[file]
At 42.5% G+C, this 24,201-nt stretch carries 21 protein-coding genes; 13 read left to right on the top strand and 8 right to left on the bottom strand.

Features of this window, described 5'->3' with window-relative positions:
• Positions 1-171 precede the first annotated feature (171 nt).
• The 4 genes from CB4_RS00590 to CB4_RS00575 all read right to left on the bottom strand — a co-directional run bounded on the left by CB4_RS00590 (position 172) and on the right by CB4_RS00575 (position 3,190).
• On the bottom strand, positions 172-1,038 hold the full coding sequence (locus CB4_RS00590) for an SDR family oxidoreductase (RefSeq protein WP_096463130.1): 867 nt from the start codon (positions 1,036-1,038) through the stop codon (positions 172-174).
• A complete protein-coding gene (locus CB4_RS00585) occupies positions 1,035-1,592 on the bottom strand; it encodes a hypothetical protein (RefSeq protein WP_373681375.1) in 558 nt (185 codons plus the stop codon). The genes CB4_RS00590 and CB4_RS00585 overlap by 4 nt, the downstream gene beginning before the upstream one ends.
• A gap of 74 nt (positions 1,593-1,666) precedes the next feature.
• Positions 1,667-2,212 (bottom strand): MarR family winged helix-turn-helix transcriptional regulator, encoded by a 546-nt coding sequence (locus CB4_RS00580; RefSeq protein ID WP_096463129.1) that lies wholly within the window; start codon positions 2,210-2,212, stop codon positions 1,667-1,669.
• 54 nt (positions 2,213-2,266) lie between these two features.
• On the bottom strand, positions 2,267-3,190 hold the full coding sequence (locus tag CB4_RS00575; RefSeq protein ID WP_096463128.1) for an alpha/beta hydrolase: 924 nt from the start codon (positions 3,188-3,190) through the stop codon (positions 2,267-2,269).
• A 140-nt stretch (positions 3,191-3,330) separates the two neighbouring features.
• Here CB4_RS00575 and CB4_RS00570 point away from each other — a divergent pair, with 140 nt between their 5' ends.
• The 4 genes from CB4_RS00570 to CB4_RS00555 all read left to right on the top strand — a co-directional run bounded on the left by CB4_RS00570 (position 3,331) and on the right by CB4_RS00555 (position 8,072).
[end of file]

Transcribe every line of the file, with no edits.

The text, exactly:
At 42.5% G+C, this 24,201-nt stretch carries 21 protein-coding genes; 13 read left to right on the top strand and 8 right to left on the bottom strand.

Features of this window, described 5'->3' with window-relative positions:
• Positions 1-171 precede the first annotated feature (171 nt).
• The 4 genes from CB4_RS00590 to CB4_RS00575 all read right to left on the bottom strand — a co-directional run bounded on the left by CB4_RS00590 (position 172) and on the right by CB4_RS00575 (position 3,190).
• On the bottom strand, positions 172-1,038 hold the full coding sequence (locus CB4_RS00590) for an SDR family oxidoreductase (RefSeq protein WP_096463130.1): 867 nt from the start codon (positions 1,036-1,038) through the stop codon (positions 172-174).
• A complete protein-coding gene (locus CB4_RS00585) occupies positions 1,035-1,592 on the bottom strand; it encodes a hypothetical protein (RefSeq protein WP_373681375.1) in 558 nt (185 codons plus the stop codon). The genes CB4_RS00590 and CB4_RS00585 overlap by 4 nt, the downstream gene beginning before the upstream one ends.
• A gap of 74 nt (positions 1,593-1,666) precedes the next feature.
• Positions 1,667-2,212 (bottom strand): MarR family winged helix-turn-helix transcriptional regulator, encoded by a 546-nt coding sequence (locus CB4_RS00580; RefSeq protein ID WP_096463129.1) that lies wholly within the window; start codon positions 2,210-2,212, stop codon positions 1,667-1,669.
• 54 nt (positions 2,213-2,266) lie between these two features.
• On the bottom strand, positions 2,267-3,190 hold the full coding sequence (locus tag CB4_RS00575; RefSeq protein ID WP_096463128.1) for an alpha/beta hydrolase: 924 nt from the start codon (positions 3,188-3,190) through the stop codon (positions 2,267-2,269).
• A 140-nt stretch (positions 3,191-3,330) separates the two neighbouring features.
• Here CB4_RS00575 and CB4_RS00570 point away from each other — a divergent pair, with 140 nt between their 5' ends.
• The 4 genes from CB4_RS00570 to CB4_RS00555 all read left to right on the top strand — a co-directional run bounded on the left by CB4_RS00570 (position 3,331) and on the right by CB4_RS00555 (position 8,072).